8

On the Chinook, the sprag clutches that allow the drive system to freewheel when an engine fails are between each engine's step-down transmission and the "combining transmission" that receives torque from each engine and sends it to the front and rear rotor transmissions. This means that the entire drive line between the rotors always remains engaged and in ...


7

In general, regardless of the number of blades, the more blade inertia, relative to blade area, the better for autorotation safety because the inertia buys you more time to establish the autorotative glide before blade stall when power is removed, and more time to settle into a landing at the end of the glide. The downside is more sluggish response to power ...


6

During an auto-rotation, you don't need torque compensation at all. Those vertical stabilizers are more than enough. Autogyros fly in auto-rotation all the time, and they don't need any torque compensating device, because in this type of aircraft the rotor is not powered by an onboard engine, but rotates freely, powered by the relative wind. In the absence ...


6

There is nothing that prevents tilt rotors from performing an autorotational landing, in theory. AugustaWestland AW 609 has already demonstrated this. The Bell XV-3 also did this. However, V22 has not demonstrated autorotation in any practical sense. The descent rate is too high for safe landing. The failure of V 22 to autorotate is due to the high wing ...


6

I am a career helicopter pilot who enjoys watching the development of drone technology. I can tell you for certain that this aircraft is incapable of autorotation. A parachute would be it's best option for pure simplicity. This would not guarantee a safe landing, just avoid a 'splat'. It is very apparent to me that the number one challenge of the drone ...


6

It seems that you already understand what an autorotation is but for the benefit of other readers, I'll recap what the flare is all about. There are two really critical parts of an autorotation. The entry and the flare. If you get the entry wrong, then there is no autorotation. You become a passenger all the way to the scene of the crash. If you get ...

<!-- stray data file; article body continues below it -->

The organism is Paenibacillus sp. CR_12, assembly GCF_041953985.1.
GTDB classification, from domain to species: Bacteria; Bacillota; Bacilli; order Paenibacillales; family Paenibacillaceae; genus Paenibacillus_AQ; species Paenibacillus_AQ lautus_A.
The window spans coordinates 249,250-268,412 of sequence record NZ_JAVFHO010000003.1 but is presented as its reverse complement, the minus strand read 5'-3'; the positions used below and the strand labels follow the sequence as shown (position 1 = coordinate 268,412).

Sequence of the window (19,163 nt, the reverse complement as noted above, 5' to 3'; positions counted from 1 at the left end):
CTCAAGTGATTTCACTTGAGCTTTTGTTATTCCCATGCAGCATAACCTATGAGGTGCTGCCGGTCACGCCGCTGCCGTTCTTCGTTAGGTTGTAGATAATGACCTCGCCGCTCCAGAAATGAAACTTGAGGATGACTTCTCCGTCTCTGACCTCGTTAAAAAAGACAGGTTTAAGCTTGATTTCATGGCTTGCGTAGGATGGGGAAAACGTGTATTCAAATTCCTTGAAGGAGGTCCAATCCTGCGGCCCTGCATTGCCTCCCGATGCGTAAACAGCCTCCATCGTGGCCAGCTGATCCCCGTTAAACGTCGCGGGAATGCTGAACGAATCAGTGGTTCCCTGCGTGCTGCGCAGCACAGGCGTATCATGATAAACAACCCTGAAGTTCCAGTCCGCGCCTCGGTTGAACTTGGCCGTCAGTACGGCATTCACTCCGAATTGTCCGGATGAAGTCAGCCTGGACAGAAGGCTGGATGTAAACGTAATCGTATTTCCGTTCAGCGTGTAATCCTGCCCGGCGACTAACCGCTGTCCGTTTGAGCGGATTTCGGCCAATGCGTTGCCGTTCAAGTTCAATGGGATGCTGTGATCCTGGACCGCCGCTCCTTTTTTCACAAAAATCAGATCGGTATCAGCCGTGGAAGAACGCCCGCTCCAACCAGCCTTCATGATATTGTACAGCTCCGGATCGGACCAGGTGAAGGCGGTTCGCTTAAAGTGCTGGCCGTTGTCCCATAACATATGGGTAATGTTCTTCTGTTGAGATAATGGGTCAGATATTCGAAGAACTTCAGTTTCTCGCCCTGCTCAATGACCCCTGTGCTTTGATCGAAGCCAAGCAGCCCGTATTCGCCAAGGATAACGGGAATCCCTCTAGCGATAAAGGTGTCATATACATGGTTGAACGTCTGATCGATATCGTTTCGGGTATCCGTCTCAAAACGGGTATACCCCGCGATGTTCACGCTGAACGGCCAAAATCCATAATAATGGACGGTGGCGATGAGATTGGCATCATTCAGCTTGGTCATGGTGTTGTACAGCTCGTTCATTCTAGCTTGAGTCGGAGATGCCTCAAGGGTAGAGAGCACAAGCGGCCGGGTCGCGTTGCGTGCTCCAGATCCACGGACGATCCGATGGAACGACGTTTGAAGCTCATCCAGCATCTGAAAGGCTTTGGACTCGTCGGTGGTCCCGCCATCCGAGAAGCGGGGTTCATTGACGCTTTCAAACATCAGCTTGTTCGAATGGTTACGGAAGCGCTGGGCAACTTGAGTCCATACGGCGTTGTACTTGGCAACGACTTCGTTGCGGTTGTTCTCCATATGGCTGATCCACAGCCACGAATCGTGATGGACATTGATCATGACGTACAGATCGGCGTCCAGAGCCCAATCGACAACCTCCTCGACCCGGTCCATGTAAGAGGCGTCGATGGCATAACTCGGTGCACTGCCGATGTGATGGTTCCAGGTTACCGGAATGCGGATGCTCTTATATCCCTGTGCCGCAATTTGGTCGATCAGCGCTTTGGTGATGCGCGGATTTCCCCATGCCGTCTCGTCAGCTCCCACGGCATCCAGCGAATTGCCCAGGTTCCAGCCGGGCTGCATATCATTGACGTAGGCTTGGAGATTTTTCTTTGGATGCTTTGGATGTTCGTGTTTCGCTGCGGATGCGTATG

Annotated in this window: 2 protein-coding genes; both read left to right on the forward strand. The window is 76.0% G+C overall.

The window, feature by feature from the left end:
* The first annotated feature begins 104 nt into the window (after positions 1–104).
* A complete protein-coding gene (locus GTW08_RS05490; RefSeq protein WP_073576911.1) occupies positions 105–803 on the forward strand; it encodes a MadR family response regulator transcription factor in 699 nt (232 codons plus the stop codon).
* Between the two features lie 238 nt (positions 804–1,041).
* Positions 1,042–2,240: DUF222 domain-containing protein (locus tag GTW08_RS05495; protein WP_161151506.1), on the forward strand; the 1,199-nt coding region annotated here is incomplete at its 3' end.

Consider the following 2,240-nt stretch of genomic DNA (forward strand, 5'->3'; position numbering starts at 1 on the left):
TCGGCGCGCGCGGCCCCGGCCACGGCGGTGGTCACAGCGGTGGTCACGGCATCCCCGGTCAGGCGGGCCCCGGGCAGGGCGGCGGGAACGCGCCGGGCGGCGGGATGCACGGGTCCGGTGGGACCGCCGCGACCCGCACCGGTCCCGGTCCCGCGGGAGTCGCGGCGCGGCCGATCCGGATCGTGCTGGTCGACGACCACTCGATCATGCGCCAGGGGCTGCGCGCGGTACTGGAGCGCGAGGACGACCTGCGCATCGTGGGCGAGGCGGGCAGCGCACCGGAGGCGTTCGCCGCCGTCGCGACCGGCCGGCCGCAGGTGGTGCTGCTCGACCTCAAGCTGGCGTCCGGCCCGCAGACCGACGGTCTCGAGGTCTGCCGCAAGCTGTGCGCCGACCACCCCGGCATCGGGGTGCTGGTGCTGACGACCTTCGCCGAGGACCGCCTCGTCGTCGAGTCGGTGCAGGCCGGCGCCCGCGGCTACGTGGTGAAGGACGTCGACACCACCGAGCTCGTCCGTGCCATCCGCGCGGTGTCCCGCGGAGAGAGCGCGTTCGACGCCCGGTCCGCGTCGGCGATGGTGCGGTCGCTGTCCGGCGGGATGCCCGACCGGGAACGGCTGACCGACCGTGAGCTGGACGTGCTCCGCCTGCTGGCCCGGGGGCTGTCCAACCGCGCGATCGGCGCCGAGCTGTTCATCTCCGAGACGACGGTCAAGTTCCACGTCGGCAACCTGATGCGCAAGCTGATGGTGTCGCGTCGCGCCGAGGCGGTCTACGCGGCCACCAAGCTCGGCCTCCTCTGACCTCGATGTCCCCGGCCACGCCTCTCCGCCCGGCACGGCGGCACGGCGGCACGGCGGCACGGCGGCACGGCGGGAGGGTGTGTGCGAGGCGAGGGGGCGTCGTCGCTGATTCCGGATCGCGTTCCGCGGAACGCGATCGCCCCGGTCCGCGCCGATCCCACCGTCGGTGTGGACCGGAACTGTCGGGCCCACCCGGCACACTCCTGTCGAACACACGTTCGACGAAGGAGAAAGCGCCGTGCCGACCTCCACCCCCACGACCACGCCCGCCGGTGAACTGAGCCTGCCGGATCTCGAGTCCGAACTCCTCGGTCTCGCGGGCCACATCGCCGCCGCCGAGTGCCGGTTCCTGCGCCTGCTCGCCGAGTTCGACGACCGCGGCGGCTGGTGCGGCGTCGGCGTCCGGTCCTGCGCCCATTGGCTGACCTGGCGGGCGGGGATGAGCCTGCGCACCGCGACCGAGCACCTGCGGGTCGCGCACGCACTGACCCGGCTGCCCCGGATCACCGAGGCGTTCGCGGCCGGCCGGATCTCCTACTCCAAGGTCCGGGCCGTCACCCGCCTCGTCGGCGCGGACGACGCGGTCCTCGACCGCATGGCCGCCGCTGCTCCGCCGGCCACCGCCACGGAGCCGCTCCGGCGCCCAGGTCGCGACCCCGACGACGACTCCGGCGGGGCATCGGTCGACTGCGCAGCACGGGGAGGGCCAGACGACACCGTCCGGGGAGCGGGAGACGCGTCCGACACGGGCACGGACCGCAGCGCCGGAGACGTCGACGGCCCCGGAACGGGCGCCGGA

6

You just fly your profile. Initially its with an instructor, but eventually you move on to training by yourself/copilot. You can practice full autos (to a landing), but some airframes practice to a hover or in early stages. In the TH-57B (Bell 206), you can take it a full power-off landing during training since it is light enough. However, moving up to the ...


6

Go back to Estes rocket days. There is a whole class of competition rockets known as "heliroc" or helicopter recovery. These ascend like a conventional rocket, in a vertical(ish) path and fin stabilized; at (or near) apogee, they release a rotor by some means and the rotor spontaneously begins to autorotate, often giving a lower descent rate than a ...


5

There's one major difference between a coaxial helicopter and a conventional single main rotor -- single tail rotor helicopter during autorotation: yaw control. A conventional helicopter has a main rotor which produces a torque. The tail rotor thrust, applied at the end of the tail boom, provides a counter-acting "anti-torque" to keep the helicopter ...